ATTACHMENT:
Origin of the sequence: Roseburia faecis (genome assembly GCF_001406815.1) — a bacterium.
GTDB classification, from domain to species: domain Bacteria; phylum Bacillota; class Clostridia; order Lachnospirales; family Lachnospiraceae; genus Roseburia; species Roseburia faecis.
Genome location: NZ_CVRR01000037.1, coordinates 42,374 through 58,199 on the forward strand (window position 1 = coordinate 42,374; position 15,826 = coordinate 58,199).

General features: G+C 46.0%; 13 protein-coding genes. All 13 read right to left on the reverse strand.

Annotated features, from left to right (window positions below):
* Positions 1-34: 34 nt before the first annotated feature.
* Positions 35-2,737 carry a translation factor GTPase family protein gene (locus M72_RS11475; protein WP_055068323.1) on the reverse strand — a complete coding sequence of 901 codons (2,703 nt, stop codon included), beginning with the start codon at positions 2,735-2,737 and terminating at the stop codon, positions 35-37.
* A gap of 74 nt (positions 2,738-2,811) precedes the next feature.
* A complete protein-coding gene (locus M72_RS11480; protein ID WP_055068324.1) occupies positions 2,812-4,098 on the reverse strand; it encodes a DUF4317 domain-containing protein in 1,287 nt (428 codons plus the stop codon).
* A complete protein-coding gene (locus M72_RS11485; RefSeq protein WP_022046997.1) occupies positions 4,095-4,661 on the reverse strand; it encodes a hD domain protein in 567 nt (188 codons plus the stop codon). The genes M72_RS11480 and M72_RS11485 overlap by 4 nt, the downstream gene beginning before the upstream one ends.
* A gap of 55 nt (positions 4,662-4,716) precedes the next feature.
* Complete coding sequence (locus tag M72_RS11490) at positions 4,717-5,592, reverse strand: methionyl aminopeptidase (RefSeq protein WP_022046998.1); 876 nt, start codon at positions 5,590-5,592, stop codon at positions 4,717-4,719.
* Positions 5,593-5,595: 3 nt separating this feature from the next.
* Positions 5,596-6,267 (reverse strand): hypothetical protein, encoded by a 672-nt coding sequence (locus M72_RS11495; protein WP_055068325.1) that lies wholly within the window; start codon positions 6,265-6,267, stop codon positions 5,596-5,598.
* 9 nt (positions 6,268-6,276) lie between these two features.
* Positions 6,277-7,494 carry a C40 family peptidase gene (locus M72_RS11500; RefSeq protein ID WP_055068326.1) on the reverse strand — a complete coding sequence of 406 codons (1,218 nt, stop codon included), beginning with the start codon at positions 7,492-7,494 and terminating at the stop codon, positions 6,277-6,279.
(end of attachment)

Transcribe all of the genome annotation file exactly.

Origin of the sequence: Roseburia faecis (genome assembly GCF_001406815.1) — a bacterium.
GTDB classification, from domain to species: domain Bacteria; phylum Bacillota; class Clostridia; order Lachnospirales; family Lachnospiraceae; genus Roseburia; species Roseburia faecis.
Genome location: NZ_CVRR01000037.1, coordinates 42,374 through 58,199 on the forward strand (window position 1 = coordinate 42,374; position 15,826 = coordinate 58,199).

General features: G+C 46.0%; 13 protein-coding genes. All 13 read right to left on the reverse strand.

Annotated features, from left to right (window positions below):
* Positions 1-34: 34 nt before the first annotated feature.
* Positions 35-2,737 carry a translation factor GTPase family protein gene (locus M72_RS11475; protein WP_055068323.1) on the reverse strand — a complete coding sequence of 901 codons (2,703 nt, stop codon included), beginning with the start codon at positions 2,735-2,737 and terminating at the stop codon, positions 35-37.
* A gap of 74 nt (positions 2,738-2,811) precedes the next feature.
* A complete protein-coding gene (locus M72_RS11480; protein ID WP_055068324.1) occupies positions 2,812-4,098 on the reverse strand; it encodes a DUF4317 domain-containing protein in 1,287 nt (428 codons plus the stop codon).
* A complete protein-coding gene (locus M72_RS11485; RefSeq protein WP_022046997.1) occupies positions 4,095-4,661 on the reverse strand; it encodes a hD domain protein in 567 nt (188 codons plus the stop codon). The genes M72_RS11480 and M72_RS11485 overlap by 4 nt, the downstream gene beginning before the upstream one ends.
* A gap of 55 nt (positions 4,662-4,716) precedes the next feature.
* Complete coding sequence (locus tag M72_RS11490) at positions 4,717-5,592, reverse strand: methionyl aminopeptidase (RefSeq protein WP_022046998.1); 876 nt, start codon at positions 5,590-5,592, stop codon at positions 4,717-4,719.
* Positions 5,593-5,595: 3 nt separating this feature from the next.
* Positions 5,596-6,267 (reverse strand): hypothetical protein, encoded by a 672-nt coding sequence (locus M72_RS11495; protein WP_055068325.1) that lies wholly within the window; start codon positions 6,265-6,267, stop codon positions 5,596-5,598.
* 9 nt (positions 6,268-6,276) lie between these two features.
* Positions 6,277-7,494 carry a C40 family peptidase gene (locus M72_RS11500; RefSeq protein ID WP_055068326.1) on the reverse strand — a complete coding sequence of 406 codons (1,218 nt, stop codon included), beginning with the start codon at positions 7,492-7,494 and terminating at the stop codon, positions 6,277-6,279.